Are Starburst Vegan?

Starburst candies are among some of the most recognizable candies in the world.

Though Starburst started its journey in the United Kingdom as Opal Fruits, it is an easy thing to say that Americans love Starbursts too.

Are Starburst Vegan

Their signature fruit-flavored chewy toffee candy cubes are irresistibly sweet and always make you want to go back and unwrap “just one more”.

However, with more and more Americans waking up to animal-derived ingredients in candy, vegans everywhere are wondering where Starburst fits into all of this.

Dispelling the myths and delivering the facts on Starburst and its vegan status is what this article is all about. So let’s start digging!

Are Starburst Candies Vegan?

This answer to this question really does depend on where you live and where in the world Starburst is produced.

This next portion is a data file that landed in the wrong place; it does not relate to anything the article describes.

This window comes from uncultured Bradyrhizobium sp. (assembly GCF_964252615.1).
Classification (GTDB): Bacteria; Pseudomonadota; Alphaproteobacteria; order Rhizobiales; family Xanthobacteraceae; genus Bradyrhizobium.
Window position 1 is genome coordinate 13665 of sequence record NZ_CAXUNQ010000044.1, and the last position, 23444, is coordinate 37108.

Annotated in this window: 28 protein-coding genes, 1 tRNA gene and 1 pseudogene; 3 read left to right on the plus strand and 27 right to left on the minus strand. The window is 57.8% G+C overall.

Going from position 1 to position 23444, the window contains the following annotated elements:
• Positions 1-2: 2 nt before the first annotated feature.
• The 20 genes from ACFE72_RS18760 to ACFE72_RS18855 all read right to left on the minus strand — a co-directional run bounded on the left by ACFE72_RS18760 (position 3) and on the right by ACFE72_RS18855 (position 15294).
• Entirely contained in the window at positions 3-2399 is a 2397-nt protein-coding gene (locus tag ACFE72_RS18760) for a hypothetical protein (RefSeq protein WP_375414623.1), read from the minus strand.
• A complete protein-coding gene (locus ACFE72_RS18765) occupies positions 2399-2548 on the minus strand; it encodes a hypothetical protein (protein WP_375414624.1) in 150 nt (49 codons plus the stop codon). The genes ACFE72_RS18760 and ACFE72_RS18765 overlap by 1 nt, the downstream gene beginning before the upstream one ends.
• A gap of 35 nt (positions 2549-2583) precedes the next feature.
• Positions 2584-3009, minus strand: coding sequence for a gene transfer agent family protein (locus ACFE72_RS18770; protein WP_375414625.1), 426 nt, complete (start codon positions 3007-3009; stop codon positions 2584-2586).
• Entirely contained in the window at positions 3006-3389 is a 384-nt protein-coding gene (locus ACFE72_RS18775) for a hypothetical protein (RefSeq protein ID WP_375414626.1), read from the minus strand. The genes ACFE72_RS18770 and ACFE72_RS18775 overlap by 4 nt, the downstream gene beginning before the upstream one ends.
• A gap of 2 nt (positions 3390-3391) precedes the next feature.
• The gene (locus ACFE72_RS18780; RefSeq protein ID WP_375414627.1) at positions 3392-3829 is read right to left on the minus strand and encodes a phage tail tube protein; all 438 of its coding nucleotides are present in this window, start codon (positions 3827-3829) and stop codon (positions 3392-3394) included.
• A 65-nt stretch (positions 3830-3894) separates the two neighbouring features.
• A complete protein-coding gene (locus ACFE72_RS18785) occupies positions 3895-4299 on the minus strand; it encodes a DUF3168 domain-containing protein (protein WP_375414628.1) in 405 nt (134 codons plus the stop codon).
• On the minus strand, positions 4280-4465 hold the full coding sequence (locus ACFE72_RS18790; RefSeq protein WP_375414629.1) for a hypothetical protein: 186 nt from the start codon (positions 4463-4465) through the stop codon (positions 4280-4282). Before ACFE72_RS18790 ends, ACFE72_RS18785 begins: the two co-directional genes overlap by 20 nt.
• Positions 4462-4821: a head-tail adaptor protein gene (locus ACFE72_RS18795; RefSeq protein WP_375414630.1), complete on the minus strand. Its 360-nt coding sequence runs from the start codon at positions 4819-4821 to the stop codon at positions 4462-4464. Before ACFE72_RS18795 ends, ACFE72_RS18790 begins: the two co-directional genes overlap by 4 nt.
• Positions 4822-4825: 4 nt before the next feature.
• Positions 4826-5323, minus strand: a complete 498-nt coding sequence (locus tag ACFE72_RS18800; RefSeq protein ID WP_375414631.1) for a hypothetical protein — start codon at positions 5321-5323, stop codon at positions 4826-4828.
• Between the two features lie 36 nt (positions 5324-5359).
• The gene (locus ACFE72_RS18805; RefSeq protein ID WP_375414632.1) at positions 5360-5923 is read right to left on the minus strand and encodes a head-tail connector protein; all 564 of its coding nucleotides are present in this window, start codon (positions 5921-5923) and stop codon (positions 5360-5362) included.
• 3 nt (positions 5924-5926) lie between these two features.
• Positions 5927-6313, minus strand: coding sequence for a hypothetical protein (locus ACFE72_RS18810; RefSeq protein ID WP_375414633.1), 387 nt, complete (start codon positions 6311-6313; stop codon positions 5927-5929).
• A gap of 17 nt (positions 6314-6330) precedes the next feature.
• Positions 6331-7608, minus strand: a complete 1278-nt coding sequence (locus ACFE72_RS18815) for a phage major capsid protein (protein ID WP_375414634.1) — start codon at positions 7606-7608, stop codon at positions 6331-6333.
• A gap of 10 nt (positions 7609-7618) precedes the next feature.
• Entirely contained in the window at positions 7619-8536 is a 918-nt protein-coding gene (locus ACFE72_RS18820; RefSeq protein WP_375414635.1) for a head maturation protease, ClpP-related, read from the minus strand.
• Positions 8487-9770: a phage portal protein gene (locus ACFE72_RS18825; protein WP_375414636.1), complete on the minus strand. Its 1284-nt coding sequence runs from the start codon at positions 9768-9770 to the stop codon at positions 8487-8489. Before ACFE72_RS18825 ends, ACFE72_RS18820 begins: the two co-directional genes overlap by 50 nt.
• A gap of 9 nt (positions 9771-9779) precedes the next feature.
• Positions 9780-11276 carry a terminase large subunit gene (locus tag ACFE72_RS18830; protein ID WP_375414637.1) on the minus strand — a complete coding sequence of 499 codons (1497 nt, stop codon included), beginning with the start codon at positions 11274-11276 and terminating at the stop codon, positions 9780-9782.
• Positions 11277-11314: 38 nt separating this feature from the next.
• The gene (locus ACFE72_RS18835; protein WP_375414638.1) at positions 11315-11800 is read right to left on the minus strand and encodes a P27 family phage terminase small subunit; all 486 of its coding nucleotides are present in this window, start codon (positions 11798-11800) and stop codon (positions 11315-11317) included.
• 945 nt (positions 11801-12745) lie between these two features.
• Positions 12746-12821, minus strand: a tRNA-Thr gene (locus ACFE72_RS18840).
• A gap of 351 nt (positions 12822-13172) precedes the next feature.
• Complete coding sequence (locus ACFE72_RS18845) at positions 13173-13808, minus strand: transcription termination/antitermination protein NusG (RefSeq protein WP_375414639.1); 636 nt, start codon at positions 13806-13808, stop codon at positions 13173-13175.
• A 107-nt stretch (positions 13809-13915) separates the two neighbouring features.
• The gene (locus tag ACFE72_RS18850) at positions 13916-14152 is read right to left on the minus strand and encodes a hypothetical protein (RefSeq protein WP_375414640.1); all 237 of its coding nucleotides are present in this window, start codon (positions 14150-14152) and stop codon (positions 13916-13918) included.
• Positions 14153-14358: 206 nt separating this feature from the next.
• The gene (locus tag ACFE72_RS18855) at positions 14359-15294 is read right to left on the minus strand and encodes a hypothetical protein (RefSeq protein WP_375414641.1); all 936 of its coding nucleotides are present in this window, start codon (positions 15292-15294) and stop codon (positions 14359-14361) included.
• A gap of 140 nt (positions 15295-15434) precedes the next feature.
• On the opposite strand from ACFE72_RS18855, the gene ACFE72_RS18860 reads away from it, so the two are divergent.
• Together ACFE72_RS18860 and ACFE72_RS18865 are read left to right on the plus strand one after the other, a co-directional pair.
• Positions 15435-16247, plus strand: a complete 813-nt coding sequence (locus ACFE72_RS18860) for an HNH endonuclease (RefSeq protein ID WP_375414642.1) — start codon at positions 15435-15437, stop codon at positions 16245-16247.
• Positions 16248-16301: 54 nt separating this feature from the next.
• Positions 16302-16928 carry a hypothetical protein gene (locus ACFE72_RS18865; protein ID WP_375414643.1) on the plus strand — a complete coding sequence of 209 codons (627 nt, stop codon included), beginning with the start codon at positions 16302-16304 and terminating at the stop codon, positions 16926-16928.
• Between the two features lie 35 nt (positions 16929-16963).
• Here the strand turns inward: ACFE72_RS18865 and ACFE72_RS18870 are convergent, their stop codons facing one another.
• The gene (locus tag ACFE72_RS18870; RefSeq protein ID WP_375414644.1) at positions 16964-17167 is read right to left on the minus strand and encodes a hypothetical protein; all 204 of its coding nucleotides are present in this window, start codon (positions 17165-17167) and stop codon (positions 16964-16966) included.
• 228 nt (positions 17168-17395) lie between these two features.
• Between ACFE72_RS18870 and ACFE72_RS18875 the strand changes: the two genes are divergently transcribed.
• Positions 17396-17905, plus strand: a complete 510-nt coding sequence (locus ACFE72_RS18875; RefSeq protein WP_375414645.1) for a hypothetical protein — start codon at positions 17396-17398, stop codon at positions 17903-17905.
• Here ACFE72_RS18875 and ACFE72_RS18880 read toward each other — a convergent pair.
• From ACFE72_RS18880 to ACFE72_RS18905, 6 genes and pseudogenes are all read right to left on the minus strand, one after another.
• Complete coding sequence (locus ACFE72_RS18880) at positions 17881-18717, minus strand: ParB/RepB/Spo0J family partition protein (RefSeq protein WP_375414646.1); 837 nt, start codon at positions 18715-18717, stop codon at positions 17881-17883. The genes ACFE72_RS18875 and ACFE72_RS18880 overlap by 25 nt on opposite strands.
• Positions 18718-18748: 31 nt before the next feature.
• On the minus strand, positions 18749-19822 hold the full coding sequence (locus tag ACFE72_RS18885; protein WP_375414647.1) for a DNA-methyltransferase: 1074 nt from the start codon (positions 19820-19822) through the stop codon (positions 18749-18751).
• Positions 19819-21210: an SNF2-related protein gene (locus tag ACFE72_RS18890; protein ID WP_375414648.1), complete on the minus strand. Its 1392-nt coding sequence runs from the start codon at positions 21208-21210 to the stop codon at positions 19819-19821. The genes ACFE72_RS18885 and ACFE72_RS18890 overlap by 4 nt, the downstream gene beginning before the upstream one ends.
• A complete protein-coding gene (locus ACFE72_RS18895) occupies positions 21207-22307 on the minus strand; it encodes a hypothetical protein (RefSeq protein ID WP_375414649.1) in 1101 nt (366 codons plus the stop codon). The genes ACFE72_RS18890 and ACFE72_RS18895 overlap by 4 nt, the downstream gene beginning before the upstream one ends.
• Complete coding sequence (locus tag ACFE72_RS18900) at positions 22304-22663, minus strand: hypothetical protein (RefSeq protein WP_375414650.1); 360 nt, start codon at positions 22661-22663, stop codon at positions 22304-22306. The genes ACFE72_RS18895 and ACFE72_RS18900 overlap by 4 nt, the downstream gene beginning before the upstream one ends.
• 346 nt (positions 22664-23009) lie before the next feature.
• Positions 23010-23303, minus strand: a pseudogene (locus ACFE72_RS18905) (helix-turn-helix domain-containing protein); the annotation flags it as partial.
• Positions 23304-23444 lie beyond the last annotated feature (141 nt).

If you live in the U.S, it is with great sadness that we must inform you that Starburst candies and chews are not vegan.

This means any Starburst that is made and sold on U.S soil is not suitable for people on a vegan diet. 

The reason is, that they contain a ghastly animal-derived ingredient that goes by the name of gelatin. Gelatin is one of the worst offenders in candy that is still sold today.

Many candy brands have intentionally stricken gelatin from their candies in the hope to align with a more conscious customer base just like you.

Unfortunately, Starburst U.S haven’t quite got up to speed with the modern candy-making way. 

To make matters even worse, Starburst U.S are still using another animal-derived product in their candy as well.

Confectioner’s glaze is produced from the secretions of the lac beetle, pretty gross right! Unfortunately, this too is featured in Starburst’s chewy candy (You might also want to check Are Sour Patch Kids Vegan?) bites. 

What Are The Ingredients In Starburst?

Now that you know Starburst is sadly not vegan, we thought it would be wise to take a look at the rest of the ingredient list for a closer inspection.

With Starburst Original Fruit Chews being the company’s most popular offering here in the U.S, it makes sense to start here.